There was the time we ran aground trying to get into our favourite little anchorage. Its 1 metre deep in most of the entrance channel, and there's a very narrow secret spot where it gets to about 1.5, and we can sneak in. Of course, it was our dad's secret, not ours, and we forgot the right way, hence running aground and having Jam jump in to push us free then guide us in like an intrepid tug-boat-human. The stress of running aground, and all the images of horrific things in my head (seeing two shipwrecked and sinking boats in the couple of days prior hadn't helped), yes, once again, I went into shock.
But its not all hair-raising terrifying moments (see pictures-- these moments alone make it worth it). And there's something to gain from these terrifying moments. I think that life is often a complex dance of things you can act on and things that are outside your control. And those people who manage to navigate through it without being reduced to blubbering stress cases are often the ones who have a high estimation of their ability to handle things. But they're also people who can let go and accept where the realm of their control ends. Most of the time I feel like Piglet-- you know, scared of everything around me, unsure of my ability to handle things. And almost all my 'outside my comfort zone' endeavours are met with a wall of sheer panic at some point in the process.
My sister Louise and I were discussing this a few weeks ago, sitting on the deck of the boat with our feet dangling into the water. Life is terrifying: there are just so many things that can happen and it all gets a bit overwhelming at times, and incapacitating at others. In my times of curling into a ball and crying, I thought 'Why do I do this? Why don't I just stay home and not do anything this stressful and scary? This can't be healthy!' but then I thought of the alternative: staying at home, doing the same things every day, watching other people live adventurous lives and wishing I could do it too, and I realise that its not masochism, but a deep desire to see and experience the unknown, even if it does terrify me, and even if I take every step with my entire body shaking in fear. The consequences of not doing it are greater than those of acting. This is what Lou and I discussed, while sitting there. I can't tell you what a relief it was to hear that my big sister was also scared of things-- for some reason I'd just assumed that everyone else who I respected in life was fearless.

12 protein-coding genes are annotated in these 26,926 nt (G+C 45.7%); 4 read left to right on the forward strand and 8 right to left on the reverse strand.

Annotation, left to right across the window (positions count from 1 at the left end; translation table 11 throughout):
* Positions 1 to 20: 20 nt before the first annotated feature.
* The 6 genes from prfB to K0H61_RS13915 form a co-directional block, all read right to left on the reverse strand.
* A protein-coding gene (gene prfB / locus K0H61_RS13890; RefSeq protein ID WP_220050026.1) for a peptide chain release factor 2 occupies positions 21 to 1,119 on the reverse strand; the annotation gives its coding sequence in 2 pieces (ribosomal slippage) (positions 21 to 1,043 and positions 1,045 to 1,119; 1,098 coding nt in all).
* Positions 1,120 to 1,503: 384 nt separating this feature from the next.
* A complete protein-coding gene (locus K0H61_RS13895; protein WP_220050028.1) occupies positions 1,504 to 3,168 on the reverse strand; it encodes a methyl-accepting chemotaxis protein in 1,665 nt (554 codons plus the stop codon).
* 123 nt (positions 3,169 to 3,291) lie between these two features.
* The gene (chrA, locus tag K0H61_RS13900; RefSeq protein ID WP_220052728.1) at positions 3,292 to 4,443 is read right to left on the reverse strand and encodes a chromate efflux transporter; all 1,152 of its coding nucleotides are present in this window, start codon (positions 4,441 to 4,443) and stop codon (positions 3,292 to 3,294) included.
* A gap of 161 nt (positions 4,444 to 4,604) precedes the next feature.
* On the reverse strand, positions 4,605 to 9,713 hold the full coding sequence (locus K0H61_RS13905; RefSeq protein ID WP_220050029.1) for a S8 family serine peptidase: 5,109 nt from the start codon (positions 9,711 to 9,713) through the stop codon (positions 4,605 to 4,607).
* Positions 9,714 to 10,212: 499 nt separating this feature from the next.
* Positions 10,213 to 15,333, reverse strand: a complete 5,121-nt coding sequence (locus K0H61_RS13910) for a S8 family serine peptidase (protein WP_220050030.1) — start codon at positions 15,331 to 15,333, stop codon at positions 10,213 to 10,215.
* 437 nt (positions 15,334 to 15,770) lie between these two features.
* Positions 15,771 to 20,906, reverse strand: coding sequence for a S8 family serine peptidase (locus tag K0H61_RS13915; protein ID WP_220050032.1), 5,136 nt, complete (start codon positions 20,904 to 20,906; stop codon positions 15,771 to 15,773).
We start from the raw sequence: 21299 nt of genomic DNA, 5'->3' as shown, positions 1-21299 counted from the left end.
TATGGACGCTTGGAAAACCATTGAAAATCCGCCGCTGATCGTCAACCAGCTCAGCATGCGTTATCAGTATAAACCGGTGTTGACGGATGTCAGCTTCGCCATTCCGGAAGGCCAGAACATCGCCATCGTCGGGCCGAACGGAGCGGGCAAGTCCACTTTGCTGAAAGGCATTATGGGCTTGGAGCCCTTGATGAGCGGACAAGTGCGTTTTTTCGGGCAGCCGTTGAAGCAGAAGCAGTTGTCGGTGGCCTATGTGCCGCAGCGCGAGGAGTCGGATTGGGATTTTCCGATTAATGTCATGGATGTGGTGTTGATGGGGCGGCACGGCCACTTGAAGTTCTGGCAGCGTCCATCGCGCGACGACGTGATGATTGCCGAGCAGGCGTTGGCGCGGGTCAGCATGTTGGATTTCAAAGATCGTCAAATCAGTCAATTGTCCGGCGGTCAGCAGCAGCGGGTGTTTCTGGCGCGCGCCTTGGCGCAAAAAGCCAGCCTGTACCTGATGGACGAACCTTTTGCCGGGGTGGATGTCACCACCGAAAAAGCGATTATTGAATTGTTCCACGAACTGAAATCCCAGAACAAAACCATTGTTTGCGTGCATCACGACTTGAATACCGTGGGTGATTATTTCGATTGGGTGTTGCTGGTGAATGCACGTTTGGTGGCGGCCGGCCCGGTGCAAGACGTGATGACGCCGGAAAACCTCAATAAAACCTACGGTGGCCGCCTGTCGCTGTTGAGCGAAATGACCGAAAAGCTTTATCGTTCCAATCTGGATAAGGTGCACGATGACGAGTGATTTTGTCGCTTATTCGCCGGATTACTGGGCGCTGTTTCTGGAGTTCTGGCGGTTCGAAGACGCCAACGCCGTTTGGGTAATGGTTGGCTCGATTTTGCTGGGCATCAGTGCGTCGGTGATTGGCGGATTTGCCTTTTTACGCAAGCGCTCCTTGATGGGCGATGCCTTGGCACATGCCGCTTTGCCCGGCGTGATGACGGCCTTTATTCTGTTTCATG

And then I looked around me and realised that no, the rest of the world isn't fearless at all, that I was just too caught up in my own fear and inadequacies to see that fear affects everyone who isn't a psychopath. And I don't think that's a bad thing, as long as it doesn't stop you. As long as we press on regardless.
We dropped anchor on our last day, off the West coast of Tabarca island, on our sail back to Torrevieja, where Gatablanca is based. I dove off the boat and swam a ways out, to where the swell was a couple of feet high, and there, I turned my head to the swell, lay on my back and spread my arms and legs like a starfish. Panic. At first its just panic, because you don’t know what’s under you, you don’t know what’s around you, you can feel yourself being tugged by the current, and you know there are really big ships out there, not too far away, as well as rocks to be dashed against without mercy, and waves that can crash over your head. And then at some point the fear gives way to something else: its as if the floodgates separating self from outside self are all of a sudden gone, and all that is ‘me’ can spread out into the sea around me. I am self and sea. I am fish and seaweed. My arms and legs start moving with the current, and I am simultaneously kelp, fucus, jellyfish, octopus, medusa, eel. The waves pick me up and drop me down and break dangerously close to my head and I am plankton, I am algae, I am minnow, boquerone, sardina, salt. That is what I've decided that fear should be like: hovering on the surface of the sea, with limbs that can kick into action and being aware of what could happen but also surrendering to the flow of things enough to feel the sun on your face, the cool of the water at your back, the world around you dipping, ducking, diving, dancing, wriggling, crying and laughing together in the big web that is life.